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RE: Large content size value

From: Travis Snoozy (Volt) <a-travis@microsoft.com>
Date: Fri, 5 Jan 2007 12:31:26 -0800
To: Larry Masinter <LMM@acm.org>, "ietf-http-wg@w3.org" <ietf-http-wg@w3.org>
Message-ID: <86EDC3963F04D546BED8996F77D290F6049D11829D@NA-EXMSG-C138.redmond.corp.microsoft.com>

Larry Masinter said:
<snip>
(Quoting Henrik Nordstrom)
> "It is not realistic for the HTTP specification to expect that all
> implementations uses bignum for every integer which may be transmitted
> in the protocol."

> is hyperbole. It's realistic to expect implementations to
> use 64-bit integers for quantities that reasonably exceed
> 32-bit representations

1. I agree that "every integer" is an overstatement. I restrict my argument
   to only those fields containing 1*DIGIT (or 1*HEX).

2. The spec says 1*DIGIT. That means "any number, 0-positive infinity" not
   "the biggest number you think is reasonable". Other parts of the spec
   imply that (servers, at least) can impose an arbitrary limit, and reject
   messages with (certain) field-values outside those limits.

3. Given that implementers DO choose the biggest number they think is
   reasonable (and they do), it can still cause preventable interop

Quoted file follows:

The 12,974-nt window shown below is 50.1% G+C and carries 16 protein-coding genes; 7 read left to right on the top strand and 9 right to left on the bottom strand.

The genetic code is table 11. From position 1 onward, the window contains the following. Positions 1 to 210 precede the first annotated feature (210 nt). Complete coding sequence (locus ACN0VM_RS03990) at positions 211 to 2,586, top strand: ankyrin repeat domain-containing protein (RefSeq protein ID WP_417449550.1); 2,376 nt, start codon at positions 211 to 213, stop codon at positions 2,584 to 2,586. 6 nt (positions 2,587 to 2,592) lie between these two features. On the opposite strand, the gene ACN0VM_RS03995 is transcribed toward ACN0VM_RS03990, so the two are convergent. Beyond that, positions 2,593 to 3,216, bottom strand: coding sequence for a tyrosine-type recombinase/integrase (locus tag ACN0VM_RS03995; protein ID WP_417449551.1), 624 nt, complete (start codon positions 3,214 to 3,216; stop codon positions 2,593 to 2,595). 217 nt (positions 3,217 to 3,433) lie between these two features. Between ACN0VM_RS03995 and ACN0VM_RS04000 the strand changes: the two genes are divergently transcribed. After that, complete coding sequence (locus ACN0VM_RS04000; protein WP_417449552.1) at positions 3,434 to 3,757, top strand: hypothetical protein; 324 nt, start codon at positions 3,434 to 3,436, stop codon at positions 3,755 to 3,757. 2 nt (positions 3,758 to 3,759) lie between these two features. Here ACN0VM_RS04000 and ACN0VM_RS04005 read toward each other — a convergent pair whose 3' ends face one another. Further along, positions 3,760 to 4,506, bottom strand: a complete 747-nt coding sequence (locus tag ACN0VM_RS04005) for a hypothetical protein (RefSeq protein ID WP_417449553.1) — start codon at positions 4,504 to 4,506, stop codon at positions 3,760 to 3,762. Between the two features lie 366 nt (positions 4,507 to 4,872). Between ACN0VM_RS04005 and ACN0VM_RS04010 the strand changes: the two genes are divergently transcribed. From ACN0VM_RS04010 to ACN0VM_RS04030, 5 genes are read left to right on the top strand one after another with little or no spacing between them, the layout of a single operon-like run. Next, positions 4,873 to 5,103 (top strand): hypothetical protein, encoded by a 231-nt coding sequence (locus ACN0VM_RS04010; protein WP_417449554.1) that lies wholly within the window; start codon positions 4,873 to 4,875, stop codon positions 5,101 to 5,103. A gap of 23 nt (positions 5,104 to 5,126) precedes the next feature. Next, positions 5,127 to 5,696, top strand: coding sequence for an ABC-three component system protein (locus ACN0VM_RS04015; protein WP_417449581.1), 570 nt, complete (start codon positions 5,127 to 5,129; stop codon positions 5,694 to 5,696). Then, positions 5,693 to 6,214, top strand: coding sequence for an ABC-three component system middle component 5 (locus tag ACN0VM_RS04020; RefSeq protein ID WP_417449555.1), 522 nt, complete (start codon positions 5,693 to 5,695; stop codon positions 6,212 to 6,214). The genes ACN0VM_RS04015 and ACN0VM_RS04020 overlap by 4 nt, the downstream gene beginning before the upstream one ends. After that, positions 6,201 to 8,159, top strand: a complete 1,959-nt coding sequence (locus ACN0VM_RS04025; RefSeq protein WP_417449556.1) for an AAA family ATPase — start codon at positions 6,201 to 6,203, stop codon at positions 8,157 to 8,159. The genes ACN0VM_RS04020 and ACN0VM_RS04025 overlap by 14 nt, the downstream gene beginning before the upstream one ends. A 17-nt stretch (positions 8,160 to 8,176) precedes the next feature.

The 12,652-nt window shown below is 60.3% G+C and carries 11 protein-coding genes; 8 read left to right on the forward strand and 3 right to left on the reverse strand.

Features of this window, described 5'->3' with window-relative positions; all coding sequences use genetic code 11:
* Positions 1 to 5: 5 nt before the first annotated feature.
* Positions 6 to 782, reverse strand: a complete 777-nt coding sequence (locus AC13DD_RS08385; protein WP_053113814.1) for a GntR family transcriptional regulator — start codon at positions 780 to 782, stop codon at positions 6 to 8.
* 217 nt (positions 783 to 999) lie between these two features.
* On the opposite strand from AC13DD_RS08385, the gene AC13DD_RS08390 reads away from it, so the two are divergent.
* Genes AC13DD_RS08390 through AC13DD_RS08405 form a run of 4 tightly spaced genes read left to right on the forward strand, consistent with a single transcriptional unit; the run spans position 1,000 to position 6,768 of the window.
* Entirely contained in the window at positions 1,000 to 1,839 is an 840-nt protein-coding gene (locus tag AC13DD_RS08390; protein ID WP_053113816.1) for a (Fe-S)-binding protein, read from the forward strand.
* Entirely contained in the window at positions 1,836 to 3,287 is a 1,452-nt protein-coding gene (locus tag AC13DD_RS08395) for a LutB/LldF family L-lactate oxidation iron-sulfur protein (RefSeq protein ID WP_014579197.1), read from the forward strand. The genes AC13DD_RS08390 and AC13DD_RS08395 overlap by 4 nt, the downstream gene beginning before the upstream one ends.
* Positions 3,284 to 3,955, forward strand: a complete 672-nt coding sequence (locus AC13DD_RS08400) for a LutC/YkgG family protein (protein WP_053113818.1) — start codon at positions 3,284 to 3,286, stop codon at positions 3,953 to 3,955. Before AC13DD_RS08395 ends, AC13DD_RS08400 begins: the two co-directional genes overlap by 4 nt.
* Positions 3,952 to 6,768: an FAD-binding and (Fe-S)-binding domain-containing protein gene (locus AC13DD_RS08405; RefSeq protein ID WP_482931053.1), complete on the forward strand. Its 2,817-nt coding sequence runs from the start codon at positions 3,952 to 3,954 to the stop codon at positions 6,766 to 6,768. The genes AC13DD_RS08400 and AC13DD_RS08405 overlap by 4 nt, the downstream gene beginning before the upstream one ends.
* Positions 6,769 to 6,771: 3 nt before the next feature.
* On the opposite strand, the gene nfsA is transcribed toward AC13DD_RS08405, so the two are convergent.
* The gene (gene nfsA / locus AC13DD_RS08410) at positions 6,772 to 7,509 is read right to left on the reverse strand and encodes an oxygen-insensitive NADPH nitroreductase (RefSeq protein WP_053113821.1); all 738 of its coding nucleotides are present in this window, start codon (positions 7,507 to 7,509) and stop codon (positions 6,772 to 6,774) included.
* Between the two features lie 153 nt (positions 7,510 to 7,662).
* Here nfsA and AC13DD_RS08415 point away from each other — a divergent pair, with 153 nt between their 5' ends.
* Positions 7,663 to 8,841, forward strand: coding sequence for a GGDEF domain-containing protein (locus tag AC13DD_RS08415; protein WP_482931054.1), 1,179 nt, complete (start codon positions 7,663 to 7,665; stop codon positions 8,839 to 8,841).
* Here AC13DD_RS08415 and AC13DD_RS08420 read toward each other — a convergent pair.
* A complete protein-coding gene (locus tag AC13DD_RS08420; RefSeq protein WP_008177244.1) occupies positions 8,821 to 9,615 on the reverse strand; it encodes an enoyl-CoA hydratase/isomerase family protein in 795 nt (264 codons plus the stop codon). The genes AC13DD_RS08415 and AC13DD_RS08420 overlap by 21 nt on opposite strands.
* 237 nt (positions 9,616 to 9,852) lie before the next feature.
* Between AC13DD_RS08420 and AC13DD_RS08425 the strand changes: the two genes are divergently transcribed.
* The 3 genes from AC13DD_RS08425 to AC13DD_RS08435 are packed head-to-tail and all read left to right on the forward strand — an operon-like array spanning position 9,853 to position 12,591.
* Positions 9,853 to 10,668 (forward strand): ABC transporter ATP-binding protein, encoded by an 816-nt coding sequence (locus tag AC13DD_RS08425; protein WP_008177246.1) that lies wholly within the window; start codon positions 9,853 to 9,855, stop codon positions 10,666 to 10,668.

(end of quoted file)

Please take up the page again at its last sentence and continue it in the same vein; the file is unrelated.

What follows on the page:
problems.

4. Embedded computers and old software are <del>people</del> clients too.
   It's realistic to expect *modern* implementations on *medium-to-high-end
   hardware* to use 64- and 32-bit integers. Yesterday and tomorrow are a
   problem, though.

5. (4) is an interesting problem, but we can't really fix it in HTTP/1.1.

6. (5) means both servers AND clients should have part of the specification
   dedicated to how each should fail. Servers have this, clients don't.


More on 4 (in refutation to the assertion of reasonableness, despite the
fact we can't fix it):

On a sub-32-bit processor, I certainly wouldn't want to be stuck doing 32-
or 64-bit math unless -absolutely- necessary. I'll grant that it's much less
likely for a sub-32-bit processor to have to deal with a >4GiB file.
However, having to deal with all 32-bit numbers just because the average
user will hit some (substantial, but minority) number of files >64KiB (on a
16-bit proc) is just cruel. Workaround logic to do a 16/32 switch isn't
exactly a cakewalk, either (though if performance is a big concern, and 32-
bit numbers are slow enough, it might happen). Likewise, an 8-bit proc would
be stuck emulating 16 bits enough of the time already -- requiring 32-bits
everywhere (especially when it's not _really_ necessary) is wasteful.

I'd be interested to hear any comments from folks who run HTTP on (sub-32-
bit) embedded processors.


Regarding 5:

> and it's realistic to expect implementations to check (and fail
> gracefully) when any received protocol value exceeds its representation
> capacity.

Yes, but I think we have failed to define "graceful failure". I don't think
that we'll be able to solve the transfer problem in an ideal way, but we
also haven't defined any client behavior when the client gets a message it
doesn't want to deal with.


Thanks,

-- Travis
Received on Friday, 5 January 2007 20:31:44 GMT

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